BitTorrent info

From time to time, I may link to files associated with posts which are available via BitTorrent (magnet links). Without getting overly technical, BitTorrent is a technology which allows files to be shared without the use of something like a web server; computers or devices share the files directly among each other using a “seed file” (filename ending in “.torrent”, also sometimes referred to as a “metadata file”) which contains the file names, file sizes, and enough information about the files to ensure that the correct data has been transferred (specifically, a checksum for each piece).

I recommend these BitTorrent programs (clients) specifically:

  • Unix-like and GNU variants (including the many distributions of GNU/Linux), GUI: Transmission
  • Unix-like and GNU variants, CLI/text mode: aria2
  • Multi-platform (Unix-like and GNU variants, Windows, MacOS X): Deluge
  • Android: LibreTorrent, available from the Google Play Store and F-Droid, will accept both *.torrent seed files as well as magnet links. (Older versions of LibreTorrent did not allow you to make your own torrents; this has been added in newer versions.)
  • iOS: use your computer or Android device instead (see below)

While I know of others, these are the only ones I can really feel comfortable recommending for a variety of reasons. Which one you pick depends on personal preference

Note that at the current time I specifically recommend against any unofficial Transmission binaries for Windows. I do not use Windows so cannot comment either way on the official “early preview” packages.  Also, do not use Transmission 2.90 or 2.92 for MacOS X due to malware (2.91, earlier, and later versions should be fine).

Also note if you are stuck using an iOS device (either iPhone or iPad), note that despite substantial lawful, non-copyright-infringing uses of BitTorrent technology, Apple apparently does not approve apps for the App Store that can download from BitTorrent; this could be seen as a symptom of Apple having final say on what apps are allowed in the App Store, a topic I have blogged about on many occasions. You will need to use a computer or Android device instead to download content via BitTorrent. (I am not intentionally snubbing iOS device users here by linking to torrents; Apple is, and that’s where your complaints should go.)

I also recommend against the official BitTorrent client (it is now proprietary software, specifically a rebranded version of µTorrent). The older versions of the official BitTorrent client (the ones released as free software and written in Python) are too far out of date and lack too many features to be useful in modern-day swarms (specifically, no DHT or PEX support so they must be used with a tracker; no support for magnet links).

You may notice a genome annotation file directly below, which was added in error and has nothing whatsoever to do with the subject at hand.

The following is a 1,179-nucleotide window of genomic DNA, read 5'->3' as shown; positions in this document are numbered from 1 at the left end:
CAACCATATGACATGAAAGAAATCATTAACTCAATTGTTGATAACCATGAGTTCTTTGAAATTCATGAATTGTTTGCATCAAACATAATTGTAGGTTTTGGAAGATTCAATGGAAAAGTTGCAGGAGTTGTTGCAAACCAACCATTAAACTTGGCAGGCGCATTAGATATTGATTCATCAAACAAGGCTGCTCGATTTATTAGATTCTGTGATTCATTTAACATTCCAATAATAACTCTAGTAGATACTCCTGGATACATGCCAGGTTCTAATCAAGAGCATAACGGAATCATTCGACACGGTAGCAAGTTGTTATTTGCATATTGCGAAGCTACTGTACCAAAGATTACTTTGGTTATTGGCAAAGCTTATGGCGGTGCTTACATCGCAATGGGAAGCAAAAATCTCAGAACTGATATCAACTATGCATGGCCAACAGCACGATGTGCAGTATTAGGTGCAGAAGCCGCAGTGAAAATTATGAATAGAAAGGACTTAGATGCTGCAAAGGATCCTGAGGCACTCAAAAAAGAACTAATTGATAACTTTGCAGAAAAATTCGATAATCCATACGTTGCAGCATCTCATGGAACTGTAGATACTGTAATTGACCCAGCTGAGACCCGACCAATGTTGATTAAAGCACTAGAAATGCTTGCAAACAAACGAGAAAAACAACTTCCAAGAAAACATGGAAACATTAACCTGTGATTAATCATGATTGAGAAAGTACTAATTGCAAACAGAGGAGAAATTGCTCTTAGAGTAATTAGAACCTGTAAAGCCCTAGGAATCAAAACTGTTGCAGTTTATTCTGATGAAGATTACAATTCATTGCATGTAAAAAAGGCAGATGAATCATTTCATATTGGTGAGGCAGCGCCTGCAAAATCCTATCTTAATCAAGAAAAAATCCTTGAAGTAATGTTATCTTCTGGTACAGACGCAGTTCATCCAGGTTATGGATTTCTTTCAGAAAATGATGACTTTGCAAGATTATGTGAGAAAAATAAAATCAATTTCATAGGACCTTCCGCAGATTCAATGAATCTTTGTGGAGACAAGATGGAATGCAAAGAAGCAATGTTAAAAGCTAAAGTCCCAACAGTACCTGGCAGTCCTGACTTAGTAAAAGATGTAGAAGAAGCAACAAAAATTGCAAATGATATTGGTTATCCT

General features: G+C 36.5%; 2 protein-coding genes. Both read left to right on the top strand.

Note that Android and other mobile BitTorrent apps may not necessarily continue downloading while running in the background. I would recommend keeping an eye on your battery level if you aren’t plugged in.

You are of course free to use something different, particularly if you have one you like. As some torrents may be shared trackerless (and trackers are known to disappear for a variety of reasons), DHT (Distributed Hash Table) should be turned on, and I recommend also enabling PEX (Peer Exchange). Both Transmission and Deluge have settings for these (I think both even have them turned on by default), and just about any other relatively modern client should as well.

Contrary to what some might tell you, use of the BitTorrent protocol and other peer-to-peer technology is not unlawful in and of itself (at least in the United States). Any BitTorrent link from this blog will be to files which I believe to be legal to download and share within, at a minimum, the United States of America. However, it is quite possible to share files via BitTorrent unlawfully (particularly with regard to copyright law) and thus by reference a potential violation of your internet provider’s terms of service/acceptable use policy. If staying squeaky-clean lawful is a concern for you, be careful about what you download using BitTorrent and make no assumptions.

Note that some particularly strict providers of internet access may not allow the use of BitTorrent at all and/or may run a non-neutral network where BitTorrent traffic is either blocked entirely, throttled/limited, logged, or otherwise interfered with. Using BitTorrent from public wireless internet access points, even if it is not specifically blocked (as it quite often is), is a bit riskier than normal and thus ill-advised; at minimum you will usually not be able to accept inbound connections (and thus, often you will not able to seed back properly), and at worst it may get your device immediately null-routed/banned from using that network. If possible, use a different port besides the “standard” port of 6881 (which is the most frequent target of blocking/limiting/throttling).